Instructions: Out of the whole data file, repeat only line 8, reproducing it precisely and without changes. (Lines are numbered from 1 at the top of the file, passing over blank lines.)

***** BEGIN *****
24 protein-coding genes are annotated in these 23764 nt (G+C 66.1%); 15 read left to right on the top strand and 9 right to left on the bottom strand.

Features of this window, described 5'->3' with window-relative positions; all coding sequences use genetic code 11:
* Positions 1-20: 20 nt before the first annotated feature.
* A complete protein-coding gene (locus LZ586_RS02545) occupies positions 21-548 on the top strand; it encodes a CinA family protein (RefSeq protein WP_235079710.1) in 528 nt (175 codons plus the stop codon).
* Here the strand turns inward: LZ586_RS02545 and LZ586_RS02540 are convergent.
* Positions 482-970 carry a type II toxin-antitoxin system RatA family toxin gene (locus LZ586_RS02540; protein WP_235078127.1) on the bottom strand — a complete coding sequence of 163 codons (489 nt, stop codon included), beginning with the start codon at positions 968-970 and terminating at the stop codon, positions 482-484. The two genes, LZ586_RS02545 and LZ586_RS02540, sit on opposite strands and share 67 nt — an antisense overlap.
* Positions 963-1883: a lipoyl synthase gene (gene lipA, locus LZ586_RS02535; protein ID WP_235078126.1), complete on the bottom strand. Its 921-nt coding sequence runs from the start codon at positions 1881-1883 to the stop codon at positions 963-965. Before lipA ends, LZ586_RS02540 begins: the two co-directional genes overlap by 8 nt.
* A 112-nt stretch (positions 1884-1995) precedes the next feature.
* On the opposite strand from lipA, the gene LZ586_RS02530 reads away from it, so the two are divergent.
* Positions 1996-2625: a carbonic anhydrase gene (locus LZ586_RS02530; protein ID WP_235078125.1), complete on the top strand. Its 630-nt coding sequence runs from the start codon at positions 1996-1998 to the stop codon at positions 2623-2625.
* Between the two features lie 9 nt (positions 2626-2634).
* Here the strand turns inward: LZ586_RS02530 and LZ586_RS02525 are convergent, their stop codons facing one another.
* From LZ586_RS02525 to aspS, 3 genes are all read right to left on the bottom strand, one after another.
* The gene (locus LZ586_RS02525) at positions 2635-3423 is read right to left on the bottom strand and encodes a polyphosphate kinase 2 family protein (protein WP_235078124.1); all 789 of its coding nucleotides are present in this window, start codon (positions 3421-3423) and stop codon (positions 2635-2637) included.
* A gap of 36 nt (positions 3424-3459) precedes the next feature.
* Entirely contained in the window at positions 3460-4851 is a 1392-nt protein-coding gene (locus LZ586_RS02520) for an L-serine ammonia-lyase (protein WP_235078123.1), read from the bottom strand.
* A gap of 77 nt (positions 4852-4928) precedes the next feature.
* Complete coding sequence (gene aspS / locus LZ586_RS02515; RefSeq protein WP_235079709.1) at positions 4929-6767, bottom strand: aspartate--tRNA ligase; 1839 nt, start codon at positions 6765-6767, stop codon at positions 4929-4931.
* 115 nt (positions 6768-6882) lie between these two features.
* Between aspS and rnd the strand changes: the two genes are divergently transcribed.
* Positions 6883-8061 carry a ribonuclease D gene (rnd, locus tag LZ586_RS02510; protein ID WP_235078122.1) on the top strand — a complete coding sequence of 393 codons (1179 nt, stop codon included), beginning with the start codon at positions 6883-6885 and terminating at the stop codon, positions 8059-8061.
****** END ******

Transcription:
* A 112-nt stretch (positions 1884-1995) precedes the next feature.